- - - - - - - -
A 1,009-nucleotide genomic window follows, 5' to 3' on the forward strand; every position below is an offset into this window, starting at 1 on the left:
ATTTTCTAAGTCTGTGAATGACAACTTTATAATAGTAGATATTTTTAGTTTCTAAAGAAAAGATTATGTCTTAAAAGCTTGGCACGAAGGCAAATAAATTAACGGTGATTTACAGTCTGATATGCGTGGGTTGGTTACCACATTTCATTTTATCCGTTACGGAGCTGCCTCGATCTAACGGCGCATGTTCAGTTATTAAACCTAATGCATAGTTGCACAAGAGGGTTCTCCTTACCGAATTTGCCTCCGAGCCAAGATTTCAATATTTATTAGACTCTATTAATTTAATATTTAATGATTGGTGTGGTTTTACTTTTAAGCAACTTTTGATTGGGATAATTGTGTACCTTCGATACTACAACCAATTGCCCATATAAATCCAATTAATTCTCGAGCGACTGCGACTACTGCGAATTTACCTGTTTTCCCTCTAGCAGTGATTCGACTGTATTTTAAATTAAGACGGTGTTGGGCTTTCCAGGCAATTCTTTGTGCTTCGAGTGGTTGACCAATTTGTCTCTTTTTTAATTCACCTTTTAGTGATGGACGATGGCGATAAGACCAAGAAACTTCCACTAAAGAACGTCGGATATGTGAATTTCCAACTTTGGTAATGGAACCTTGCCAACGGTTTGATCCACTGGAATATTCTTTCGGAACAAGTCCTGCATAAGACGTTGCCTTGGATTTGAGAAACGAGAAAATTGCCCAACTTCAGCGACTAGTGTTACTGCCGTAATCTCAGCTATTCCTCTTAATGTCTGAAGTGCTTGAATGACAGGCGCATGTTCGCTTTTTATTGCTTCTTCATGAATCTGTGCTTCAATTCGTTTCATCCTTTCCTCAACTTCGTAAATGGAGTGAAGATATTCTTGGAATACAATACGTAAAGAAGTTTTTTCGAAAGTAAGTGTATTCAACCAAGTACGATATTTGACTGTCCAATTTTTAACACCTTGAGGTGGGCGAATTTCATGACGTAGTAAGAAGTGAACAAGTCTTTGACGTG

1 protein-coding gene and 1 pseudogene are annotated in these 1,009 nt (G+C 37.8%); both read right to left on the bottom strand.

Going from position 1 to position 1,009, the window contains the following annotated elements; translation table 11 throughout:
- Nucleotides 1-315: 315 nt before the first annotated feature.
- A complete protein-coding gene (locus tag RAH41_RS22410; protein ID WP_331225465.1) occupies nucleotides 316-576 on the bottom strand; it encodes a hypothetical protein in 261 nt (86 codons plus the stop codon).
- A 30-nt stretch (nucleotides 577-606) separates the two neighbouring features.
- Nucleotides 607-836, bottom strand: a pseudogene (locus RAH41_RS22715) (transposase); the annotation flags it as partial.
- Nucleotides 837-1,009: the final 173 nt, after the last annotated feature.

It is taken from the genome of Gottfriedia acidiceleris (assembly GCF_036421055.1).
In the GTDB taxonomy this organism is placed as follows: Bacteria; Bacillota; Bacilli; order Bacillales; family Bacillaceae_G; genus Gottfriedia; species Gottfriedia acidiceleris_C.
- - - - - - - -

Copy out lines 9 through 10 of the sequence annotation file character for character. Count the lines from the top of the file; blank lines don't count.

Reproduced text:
- Nucleotides 837-1,009: the final 173 nt, after the last annotated feature.

It is taken from the genome of Gottfriedia acidiceleris (assembly GCF_036421055.1).